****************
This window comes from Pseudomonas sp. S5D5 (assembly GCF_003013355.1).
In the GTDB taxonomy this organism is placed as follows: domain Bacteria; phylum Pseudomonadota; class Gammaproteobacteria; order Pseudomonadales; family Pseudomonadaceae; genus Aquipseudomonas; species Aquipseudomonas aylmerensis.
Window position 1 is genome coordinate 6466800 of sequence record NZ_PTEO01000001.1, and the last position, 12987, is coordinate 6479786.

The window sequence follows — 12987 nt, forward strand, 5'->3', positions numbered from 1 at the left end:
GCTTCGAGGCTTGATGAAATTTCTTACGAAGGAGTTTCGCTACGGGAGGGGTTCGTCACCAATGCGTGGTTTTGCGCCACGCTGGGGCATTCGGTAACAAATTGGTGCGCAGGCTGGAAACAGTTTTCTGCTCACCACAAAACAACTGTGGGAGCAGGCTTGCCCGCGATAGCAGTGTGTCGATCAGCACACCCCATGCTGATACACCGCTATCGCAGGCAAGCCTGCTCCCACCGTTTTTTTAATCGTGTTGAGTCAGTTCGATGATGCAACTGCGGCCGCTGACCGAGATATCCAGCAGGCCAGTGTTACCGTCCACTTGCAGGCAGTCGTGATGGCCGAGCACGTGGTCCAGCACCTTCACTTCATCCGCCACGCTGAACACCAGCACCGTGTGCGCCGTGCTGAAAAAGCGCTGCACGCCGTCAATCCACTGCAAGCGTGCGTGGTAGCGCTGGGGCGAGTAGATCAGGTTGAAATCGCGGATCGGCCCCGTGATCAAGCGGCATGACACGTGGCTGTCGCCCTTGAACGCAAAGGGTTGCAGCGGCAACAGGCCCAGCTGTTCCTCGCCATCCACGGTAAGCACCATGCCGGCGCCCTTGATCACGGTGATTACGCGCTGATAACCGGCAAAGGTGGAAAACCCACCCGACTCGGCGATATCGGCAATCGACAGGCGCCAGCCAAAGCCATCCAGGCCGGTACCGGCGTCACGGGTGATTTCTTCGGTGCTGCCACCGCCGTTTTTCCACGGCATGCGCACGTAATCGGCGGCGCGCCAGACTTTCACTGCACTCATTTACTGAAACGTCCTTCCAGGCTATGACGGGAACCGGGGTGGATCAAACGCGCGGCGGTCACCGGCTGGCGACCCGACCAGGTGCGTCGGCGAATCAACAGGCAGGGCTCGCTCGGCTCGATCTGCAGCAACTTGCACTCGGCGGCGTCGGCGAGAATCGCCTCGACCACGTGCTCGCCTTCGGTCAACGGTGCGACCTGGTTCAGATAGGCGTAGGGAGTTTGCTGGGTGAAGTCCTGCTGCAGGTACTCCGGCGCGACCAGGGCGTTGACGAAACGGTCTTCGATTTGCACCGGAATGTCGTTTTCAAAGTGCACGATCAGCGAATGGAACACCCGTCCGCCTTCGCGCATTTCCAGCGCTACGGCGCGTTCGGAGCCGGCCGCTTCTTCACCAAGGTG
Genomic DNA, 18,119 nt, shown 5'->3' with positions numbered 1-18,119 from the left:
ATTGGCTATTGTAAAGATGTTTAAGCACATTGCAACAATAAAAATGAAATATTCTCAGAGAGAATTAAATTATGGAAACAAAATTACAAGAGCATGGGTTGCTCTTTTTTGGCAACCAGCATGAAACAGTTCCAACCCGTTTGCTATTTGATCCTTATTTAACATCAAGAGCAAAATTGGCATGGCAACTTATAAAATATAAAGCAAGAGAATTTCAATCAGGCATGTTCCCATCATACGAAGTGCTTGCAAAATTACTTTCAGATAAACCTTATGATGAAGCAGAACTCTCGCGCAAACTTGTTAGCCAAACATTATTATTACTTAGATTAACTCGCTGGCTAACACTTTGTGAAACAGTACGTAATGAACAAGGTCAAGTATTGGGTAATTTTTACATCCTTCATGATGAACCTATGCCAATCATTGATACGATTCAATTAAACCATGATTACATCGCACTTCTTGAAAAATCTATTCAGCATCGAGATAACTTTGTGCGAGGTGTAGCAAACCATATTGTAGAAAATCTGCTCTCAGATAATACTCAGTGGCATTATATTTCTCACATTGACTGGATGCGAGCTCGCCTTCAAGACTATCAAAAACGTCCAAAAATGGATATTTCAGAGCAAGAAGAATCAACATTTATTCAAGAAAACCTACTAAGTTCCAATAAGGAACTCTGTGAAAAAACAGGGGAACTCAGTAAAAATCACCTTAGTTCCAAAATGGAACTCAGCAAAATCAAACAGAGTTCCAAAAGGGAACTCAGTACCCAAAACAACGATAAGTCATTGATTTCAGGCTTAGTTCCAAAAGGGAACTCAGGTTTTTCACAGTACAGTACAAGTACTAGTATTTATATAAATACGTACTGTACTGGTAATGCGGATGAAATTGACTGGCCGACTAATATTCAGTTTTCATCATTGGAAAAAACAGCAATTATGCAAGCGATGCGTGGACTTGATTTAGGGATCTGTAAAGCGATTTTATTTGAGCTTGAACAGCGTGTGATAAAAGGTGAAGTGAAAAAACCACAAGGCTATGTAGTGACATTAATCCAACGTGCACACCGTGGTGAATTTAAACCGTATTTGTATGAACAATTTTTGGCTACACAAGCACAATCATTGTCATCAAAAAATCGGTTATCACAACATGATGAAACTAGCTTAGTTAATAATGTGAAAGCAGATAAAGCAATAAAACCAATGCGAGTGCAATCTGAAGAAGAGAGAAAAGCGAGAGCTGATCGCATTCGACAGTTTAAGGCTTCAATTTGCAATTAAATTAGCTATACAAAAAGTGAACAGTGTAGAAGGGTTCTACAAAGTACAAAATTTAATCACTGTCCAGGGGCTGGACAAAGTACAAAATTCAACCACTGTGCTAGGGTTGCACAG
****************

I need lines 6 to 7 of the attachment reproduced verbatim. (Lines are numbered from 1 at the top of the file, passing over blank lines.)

Genomic DNA, 18,119 nt, shown 5'->3' with positions numbered 1-18,119 from the left:
ATTGGCTATTGTAAAGATGTTTAAGCACATTGCAACAATAAAAATGAAATATTCTCAGAGAGAATTAAATTATGGAAACAAAATTACAAGAGCATGGGTTGCTCTTTTTTGGCAACCAGCATGAAACAGTTCCAACCCGTTTGCTATTTGATCCTTATTTAACATCAAGAGCAAAATTGGCATGGCAACTTATAAAATATAAAGCAAGAGAATTTCAATCAGGCATGTTCCCATCATACGAAGTGCTTGCAAAATTACTTTCAGATAAACCTTATGATGAAGCAGAACTCTCGCGCAAACTTGTTAGCCAAACATTATTATTACTTAGATTAACTCGCTGGCTAACACTTTGTGAAACAGTACGTAATGAACAAGGTCAAGTATTGGGTAATTTTTACATCCTTCATGATGAACCTATGCCAATCATTGATACGATTCAATTAAACCATGATTACATCGCACTTCTTGAAAAATCTATTCAGCATCGAGATAACTTTGTGCGAGGTGTAGCAAACCATATTGTAGAAAATCTGCTCTCAGATAATACTCAGTGGCATTATATTTCTCACATTGACTGGATGCGAGCTCGCCTTCAAGACTATCAAAAACGTCCAAAAATGGATATTTCAGAGCAAGAAGAATCAACATTTATTCAAGAAAACCTACTAAGTTCCAATAAGGAACTCTGTGAAAAAACAGGGGAACTCAGTAAAAATCACCTTAGTTCCAAAATGGAACTCAGCAAAATCAAACAGAGTTCCAAAAGGGAACTCAGTACCCAAAACAACGATAAGTCATTGATTTCAGGCTTAGTTCCAAAAGGGAACTCAGGTTTTTCACAGTACAGTACAAGTACTAGTATTTATATAAATACGTACTGTACTGGTAATGCGGATGAAATTGACTGGCCGACTAATATTCAGTTTTCATCATTGGAAAAAACAGCAATTATGCAAGCGATGCGTGGACTTGATTTAGGGATCTGTAAAGCGATTTTATTTGAGCTTGAACAGCGTGTGATAAAAGGTGAAGTGAAAAAACCACAAGGCTATGTAGTGACATTAATCCAACGTGCACACCGTGGTGAATTTAAACCGTATTTGTATGAACAATTTTTGGCTACACAAGCACAATCATTGTCATCAAAAAATCGGTTATCACAACATGATGAAACTAGCTTAGTTAATAATGTGAAAGCAGATAAAGCAATAAAACCAATGCGAGTGCAATCTGAAGAAGAGAGAAAAGCGAGAGCTGATCGCATTCGACAGTTTAAGGCTTCAATTTGCAATTAAATTAGCTATACAAAAAGTGAACAGTGTAGAAGGGTTCTACAAAGTACAAAATTTAATCACTGTCCAGGGGCTGGACAAAGTACAAAATTCAACCACTGTGCTAGGGTTGCACAG